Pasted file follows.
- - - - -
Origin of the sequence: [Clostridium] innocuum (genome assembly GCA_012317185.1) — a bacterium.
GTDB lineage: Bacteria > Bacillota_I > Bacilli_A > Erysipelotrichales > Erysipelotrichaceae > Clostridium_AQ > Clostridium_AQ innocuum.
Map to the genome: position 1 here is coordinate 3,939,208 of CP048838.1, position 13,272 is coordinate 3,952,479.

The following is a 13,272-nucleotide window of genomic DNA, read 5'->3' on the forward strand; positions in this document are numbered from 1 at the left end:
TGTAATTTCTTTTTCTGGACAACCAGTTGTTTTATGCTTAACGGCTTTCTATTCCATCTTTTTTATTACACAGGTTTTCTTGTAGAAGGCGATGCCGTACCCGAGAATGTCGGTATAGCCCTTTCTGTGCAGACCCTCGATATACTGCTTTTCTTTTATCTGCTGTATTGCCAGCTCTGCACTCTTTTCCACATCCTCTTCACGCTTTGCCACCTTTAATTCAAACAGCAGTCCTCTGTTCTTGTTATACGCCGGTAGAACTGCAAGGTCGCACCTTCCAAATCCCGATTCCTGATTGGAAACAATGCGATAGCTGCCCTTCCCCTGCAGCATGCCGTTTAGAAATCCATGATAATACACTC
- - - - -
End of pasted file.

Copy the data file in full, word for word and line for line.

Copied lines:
Origin of the sequence: [Clostridium] innocuum (genome assembly GCA_012317185.1) — a bacterium.
GTDB lineage: Bacteria > Bacillota_I > Bacilli_A > Erysipelotrichales > Erysipelotrichaceae > Clostridium_AQ > Clostridium_AQ innocuum.
Map to the genome: position 1 here is coordinate 3,939,208 of CP048838.1, position 13,272 is coordinate 3,952,479.

The following is a 13,272-nucleotide window of genomic DNA, read 5'->3' on the forward strand; positions in this document are numbered from 1 at the left end:
TGTAATTTCTTTTTCTGGACAACCAGTTGTTTTATGCTTAACGGCTTTCTATTCCATCTTTTTTATTACACAGGTTTTCTTGTAGAAGGCGATGCCGTACCCGAGAATGTCGGTATAGCCCTTTCTGTGCAGACCCTCGATATACTGCTTTTCTTTTATCTGCTGTATTGCCAGCTCTGCACTCTTTTCCACATCCTCTTCACGCTTTGCCACCTTTAATTCAAACAGCAGTCCTCTGTTCTTGTTATACGCCGGTAGAACTGCAAGGTCGCACCTTCCAAATCCCGATTCCTGATTGGAAACAATGCGATAGCTGCCCTTCCCCTGCAGCATGCCGTTTAGAAATCCATGATAATACACTC